Mike Judge made his name being one of the sharpest observers of American subcultures and by distilling those observations into genre-spawning satire. Witness the work he did on Beavis and Butthead, a show that ridiculed MTV’s audience so brilliantly that it was beloved by MTV’s audience; or the cult sensation Office Space, whose biggest fault was being so far ahead of its time as a ruthless satire of the soullessness of office-drone work that it would take audiences years to find it and wholeheartedly embrace the truths that it told them about that work; or his work on King Of The Hill, which Texas Monthly recently described as a show that "sits comfortably next to Giant and The Last Picture Show as a chronicle of Texas in a certain place and time." Consider also his science-fiction parable Idiocracy, about a man who wakes up in a just barely fictional future America full of runaway ignorance and brain-curdling reality TV.
The way satire usually works, the observer finds the absurdities of a given culture—like the redundant tasks in a corporate office setting—and transforms them into exaggerated situations of deep symbolic meaning to the people in that world—Office Space’s fetishization of the "TPS report," say.
But with Silicon Valley—the new show from Judge and collaborator Alec Berg, which premieres on HBO on April 6th—there was an added challenge: the tech world of Silicon Valley is so absurd, and fast-moving, that it almost defies satire. How do you effectively depict a satirical version of a world that’s as extreme as the one that exists in the real Silicon Valley? And, while just about everyone has worked in a cubicle farm, not everyone has worked at a startup—so there was also the matter of creating a show for everyone that's layered enough for insiders.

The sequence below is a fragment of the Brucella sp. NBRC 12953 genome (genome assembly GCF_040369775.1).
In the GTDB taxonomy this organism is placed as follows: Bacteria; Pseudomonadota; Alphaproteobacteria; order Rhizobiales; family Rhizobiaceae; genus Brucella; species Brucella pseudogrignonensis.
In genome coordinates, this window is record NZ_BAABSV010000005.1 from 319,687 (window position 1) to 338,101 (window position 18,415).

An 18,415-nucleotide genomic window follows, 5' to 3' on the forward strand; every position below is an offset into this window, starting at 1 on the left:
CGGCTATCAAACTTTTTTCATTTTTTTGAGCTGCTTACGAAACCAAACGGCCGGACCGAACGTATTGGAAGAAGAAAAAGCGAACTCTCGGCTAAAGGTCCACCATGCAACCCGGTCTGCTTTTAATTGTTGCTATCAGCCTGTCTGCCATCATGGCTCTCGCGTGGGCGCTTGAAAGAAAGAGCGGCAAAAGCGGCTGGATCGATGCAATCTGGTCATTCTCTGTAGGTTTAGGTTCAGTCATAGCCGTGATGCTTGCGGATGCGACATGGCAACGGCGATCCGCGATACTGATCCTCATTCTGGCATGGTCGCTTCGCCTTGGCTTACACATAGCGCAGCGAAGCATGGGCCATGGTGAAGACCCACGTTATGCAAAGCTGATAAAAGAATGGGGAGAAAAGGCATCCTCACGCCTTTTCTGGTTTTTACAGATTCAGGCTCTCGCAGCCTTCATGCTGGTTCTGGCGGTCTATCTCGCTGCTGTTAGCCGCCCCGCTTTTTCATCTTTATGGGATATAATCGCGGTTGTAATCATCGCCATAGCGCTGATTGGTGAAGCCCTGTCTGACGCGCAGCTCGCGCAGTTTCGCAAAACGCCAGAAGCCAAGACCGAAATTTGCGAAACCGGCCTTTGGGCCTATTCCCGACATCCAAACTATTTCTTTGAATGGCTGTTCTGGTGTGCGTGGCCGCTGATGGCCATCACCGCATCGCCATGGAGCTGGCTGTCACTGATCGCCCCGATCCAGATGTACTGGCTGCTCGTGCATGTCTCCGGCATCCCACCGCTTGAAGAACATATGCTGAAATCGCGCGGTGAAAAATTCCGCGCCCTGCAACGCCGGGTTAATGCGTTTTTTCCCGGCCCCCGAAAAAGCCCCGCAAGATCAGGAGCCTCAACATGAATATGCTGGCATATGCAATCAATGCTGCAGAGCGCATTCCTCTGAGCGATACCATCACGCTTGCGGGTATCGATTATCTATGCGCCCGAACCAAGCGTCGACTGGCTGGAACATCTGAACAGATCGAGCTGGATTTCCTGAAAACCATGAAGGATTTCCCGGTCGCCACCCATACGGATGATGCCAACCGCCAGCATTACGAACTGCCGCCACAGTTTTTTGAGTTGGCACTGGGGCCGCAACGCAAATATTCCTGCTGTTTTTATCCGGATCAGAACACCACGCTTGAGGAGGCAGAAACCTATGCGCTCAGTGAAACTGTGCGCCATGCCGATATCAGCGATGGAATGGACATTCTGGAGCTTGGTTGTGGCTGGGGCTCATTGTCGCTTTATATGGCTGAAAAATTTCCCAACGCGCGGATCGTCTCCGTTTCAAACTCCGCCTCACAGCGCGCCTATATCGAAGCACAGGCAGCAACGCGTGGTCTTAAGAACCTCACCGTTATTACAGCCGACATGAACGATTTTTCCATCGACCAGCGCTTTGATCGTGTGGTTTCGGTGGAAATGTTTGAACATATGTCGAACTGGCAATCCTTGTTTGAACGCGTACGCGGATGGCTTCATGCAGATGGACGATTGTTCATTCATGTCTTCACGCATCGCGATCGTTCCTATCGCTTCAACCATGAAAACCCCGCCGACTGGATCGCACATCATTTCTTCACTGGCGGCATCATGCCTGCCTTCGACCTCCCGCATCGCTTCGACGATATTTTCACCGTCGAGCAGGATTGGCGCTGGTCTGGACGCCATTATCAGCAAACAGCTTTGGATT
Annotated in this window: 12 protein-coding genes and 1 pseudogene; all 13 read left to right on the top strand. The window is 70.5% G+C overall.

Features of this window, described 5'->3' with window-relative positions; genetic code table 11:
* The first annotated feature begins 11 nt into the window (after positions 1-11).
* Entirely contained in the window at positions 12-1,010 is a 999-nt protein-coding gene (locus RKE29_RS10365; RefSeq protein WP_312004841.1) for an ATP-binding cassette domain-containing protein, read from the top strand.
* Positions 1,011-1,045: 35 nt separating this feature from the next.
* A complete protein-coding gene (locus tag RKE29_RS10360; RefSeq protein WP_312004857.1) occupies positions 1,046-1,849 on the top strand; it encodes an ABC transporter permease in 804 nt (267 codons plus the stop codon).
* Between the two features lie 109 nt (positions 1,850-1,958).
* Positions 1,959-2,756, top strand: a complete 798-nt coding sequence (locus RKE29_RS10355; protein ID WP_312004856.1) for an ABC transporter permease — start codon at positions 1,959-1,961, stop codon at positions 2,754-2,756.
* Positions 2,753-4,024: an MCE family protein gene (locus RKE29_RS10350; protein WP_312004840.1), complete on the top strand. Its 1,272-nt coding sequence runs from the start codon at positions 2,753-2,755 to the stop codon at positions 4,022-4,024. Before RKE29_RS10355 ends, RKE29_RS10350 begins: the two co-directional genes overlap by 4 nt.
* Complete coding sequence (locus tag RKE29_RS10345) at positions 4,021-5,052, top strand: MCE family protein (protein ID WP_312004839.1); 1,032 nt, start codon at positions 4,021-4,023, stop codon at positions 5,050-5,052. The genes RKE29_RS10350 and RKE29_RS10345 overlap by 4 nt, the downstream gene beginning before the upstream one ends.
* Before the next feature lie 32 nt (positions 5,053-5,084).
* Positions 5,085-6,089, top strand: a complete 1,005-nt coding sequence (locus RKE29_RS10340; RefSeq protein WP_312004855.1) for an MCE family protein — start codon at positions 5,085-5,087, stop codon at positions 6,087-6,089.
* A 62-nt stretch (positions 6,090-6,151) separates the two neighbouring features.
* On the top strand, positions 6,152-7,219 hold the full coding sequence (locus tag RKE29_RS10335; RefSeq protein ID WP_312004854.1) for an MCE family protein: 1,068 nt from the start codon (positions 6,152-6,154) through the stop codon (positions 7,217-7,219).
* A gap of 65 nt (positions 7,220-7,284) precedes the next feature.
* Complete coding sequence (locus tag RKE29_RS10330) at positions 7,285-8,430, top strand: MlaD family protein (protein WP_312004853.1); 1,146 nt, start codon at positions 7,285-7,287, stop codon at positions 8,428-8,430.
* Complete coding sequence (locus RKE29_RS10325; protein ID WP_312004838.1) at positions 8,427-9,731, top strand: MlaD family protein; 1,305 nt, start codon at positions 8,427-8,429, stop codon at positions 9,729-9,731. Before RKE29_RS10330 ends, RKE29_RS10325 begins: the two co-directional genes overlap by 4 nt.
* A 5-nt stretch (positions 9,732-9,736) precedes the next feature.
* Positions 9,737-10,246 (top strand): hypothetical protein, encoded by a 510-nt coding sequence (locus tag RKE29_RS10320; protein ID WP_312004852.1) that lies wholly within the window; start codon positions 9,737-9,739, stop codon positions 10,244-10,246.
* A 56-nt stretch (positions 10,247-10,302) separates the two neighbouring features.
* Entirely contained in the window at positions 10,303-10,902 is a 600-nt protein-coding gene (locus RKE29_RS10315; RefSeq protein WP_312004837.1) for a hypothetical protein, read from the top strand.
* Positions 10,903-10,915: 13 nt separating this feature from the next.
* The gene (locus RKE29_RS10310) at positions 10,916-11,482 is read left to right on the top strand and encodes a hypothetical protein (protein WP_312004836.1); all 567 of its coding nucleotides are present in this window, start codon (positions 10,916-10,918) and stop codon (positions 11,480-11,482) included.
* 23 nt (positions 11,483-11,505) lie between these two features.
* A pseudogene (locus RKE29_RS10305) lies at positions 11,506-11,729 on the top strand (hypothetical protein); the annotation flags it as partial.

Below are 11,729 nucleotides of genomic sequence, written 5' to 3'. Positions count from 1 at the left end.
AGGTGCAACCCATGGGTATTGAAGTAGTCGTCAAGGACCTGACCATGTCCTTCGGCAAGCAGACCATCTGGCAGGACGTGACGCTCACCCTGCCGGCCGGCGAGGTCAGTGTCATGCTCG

"There's a lot of stuff that seems absurd that's just very real," Judge says. "It happened a lot—like in the editing room, someone'll be laughing about something. They'll be color-timing something that seems ridiculous and we'd say, ‘No, that's actually a real thing somewhere.’"
In other words, Berg explains, it’s actually not that hard to look like a genius when you’re writing a satire of the tech world. "In a way, you just televise (reality). Then you get credit for satire, when sometimes all you’re doing is putting it on TV."
That simple-sounding approach seems to have worked for the duo, which is especially notable considering several others have hit a wall in attempts to create a viable entertainment property based on the tech world. In 1999, Writer Po Bronson created South of Market, an original-bubble-based series for ABC that never aired (he also wrote and sold a never-produced romantic comedy feature, Dotcomarama). Business writer (and Fake Steve Jobs creator) Dan Lyons almost brought iCON, a series based on a Jobs-like character to air on Epix and let us NEVER again speak of the short-lived, execrable Bravo "reality" show, Start-Ups: Silicon Valley. Judging by previews and early reviews of Judge and Berg's Silicon Valley, though, this could be the show that earns the respect of those in the industry while attracting a mainstream audience. The show revolves around a group of young programmers who leave their jobs at a tech giant to launch a startup called Pied Piper. Thomas Middleditch stars as a Richard, the creator of the compression algorithm that's the backbone of the budding company. Martin Starr, Josh Brener, T.J. Miller, and Kumail Nanjiani, play his incubator-mates in the venture. It's a simple enough premise, but the genius is in the devotion to authenticity.